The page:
Dialing (911) for Dollars

Michigan consumers are forking over millions of dollars annually for more sophisticated 911 services that have yet to materialize. Prescribed by federal regulators six years ago, the enhanced emergency calling system is beset by technical and financial difficulties that demonstrate the pitfalls of unfunded mandates. … more

Setting the Course for More Effective Environmental Policy

Mackinac Center Director of Science, Environment, and Technology Policy Diane Katz's speech "Setting the Course for More Effective Environmental Policy," delivered April 29, 2002, at the Mackinac Center Issues and Ideas luncheon in Lansing. … more

Broadband Agency Taps Housing Money

"What does a program designed to help low-income people get affordable housing have to do with wiring the state for high-speed Internet access?" … more

Depression-Era Program Should be Privatized

The Michigan Civilian Conservation Corps is a Depression-era program that recruits people ages 18-25 to spruce up state parks, clear trails and rake beaches. The MCCC program should be removed from state stewardship. … more

New EPA Air Regs Could Kill Michigan Jobs

The regulatory state scored a major victory when a federal appeals court recently concluded that procedure matters far more than scientific fact in environmental rulemaking. Unless Congress intervenes, the ruling will prove enormously costly to Michigan workers and industry without yielding commensurate benefits. … more

Proposals for Oil Conservation More of a Threat than Energy Dependence

A spate of proposals for reducing America's "dependence" on foreign oil have followed in the wake of Sept. 11. These proposals are misguided and would do more to undermine American strength, which lies in its economic power and stability, than dependence on foreign oil ever has, or will. … more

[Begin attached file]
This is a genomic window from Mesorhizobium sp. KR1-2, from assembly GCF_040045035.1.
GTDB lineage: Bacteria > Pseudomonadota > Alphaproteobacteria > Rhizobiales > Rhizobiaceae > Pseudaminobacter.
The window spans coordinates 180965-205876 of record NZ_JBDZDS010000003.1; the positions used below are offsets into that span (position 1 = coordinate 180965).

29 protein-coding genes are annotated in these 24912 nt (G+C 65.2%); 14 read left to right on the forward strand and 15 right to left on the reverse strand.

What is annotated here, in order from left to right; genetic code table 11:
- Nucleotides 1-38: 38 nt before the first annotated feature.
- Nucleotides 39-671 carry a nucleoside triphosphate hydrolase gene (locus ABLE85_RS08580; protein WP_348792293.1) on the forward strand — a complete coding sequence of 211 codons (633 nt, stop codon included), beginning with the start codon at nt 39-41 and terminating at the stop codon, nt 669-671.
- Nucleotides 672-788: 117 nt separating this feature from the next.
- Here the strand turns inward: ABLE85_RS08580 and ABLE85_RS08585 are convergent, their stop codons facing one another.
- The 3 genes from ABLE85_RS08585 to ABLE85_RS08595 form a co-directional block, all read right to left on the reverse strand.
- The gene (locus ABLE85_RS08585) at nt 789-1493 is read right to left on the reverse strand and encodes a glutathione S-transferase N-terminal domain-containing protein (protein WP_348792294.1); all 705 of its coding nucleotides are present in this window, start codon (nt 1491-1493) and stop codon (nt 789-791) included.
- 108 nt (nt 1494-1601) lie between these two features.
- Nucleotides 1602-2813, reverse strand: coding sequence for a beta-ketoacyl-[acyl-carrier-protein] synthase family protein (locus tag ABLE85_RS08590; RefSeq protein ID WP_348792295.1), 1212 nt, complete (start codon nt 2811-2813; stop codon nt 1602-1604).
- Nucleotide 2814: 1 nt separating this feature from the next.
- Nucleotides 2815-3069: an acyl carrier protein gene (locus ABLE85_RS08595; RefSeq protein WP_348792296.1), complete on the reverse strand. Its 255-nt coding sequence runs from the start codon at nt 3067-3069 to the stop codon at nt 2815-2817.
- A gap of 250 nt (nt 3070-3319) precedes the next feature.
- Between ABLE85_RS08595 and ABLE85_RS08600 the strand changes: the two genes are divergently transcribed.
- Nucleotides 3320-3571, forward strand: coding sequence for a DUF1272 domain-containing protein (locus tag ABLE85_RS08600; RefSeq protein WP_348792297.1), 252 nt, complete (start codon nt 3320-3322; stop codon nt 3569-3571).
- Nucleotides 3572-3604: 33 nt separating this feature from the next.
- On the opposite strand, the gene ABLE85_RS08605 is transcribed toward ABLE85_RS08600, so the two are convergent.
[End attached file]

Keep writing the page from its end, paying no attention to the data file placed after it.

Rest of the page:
CAFE = Causing Auto Fatalities Everywhere?

The U.S. Senate will devote most of March to debating a $35-billion energy package that supposedly will protect Americans from both greedy sheikhs and global warming. But if enacted as proposed, the measure actually would result in a good deal of American blood needlessly spilled on U.S. highways. … more

Good News for the New Year: Americans Living Longer Than Ever

There's good news for the New Year: Americans are living longer than at any time in history-76.9 years, on average. This is testimony to both the vibrancy of nature and the ingenuity of man-and the industrial and technological progress fueled by free minds and free markets. … more

Should the State Boost Broadband?

In his 2002 State of the State address, Gov. John Engler touted the economic benefits to be derived from his proposed state government takeover of Michigan's high-speed Internet network. But a host of unrealistic assumptions underlie the governor's claims. … more

A Success Story Without the Success

To skeptics who question the wisdom of his proposal for state control of broadband deployment, Gov. John Engler offers as validation the success of Michigan's housing development program. But the similarities are slim and the benefits disputed. … more

Wrong Road

Surrounded by hundreds of gleaming new autos at the 2002 North American International Auto Show, Detroit's annual celebration of the internal combustion engine, U.S. Energy Secretary Spencer Abraham on Wednesday effectively conceded what the Big Three and their customers have known for years: the feds have no business dictating vehicle design. … more

Engler's Broadband Ambition

Gov. John Engler's ambitious plan for state control of high-speed Internet lines gets its first hearing in the Legislature today. In considering the proposal, lawmakers would do well to heed the dismal results of similar schemes in other states. … more

Long Live Us

There's good news for the New Year. Americans are living longer than at any time in history-76.9 years, on average. This is testimony to both the vibrancy of nature and the ingenuity of man. … more

The (New) Three R's: Recycling, Rationing, and Regulation

Speech given by Ms. Diane Katz, then-editorial writer for The Detroit News, at the Mackinac Center for Public Policy's 8th Annual Scholars Summit, held Nov. 9-10, 2001, in Midland. … more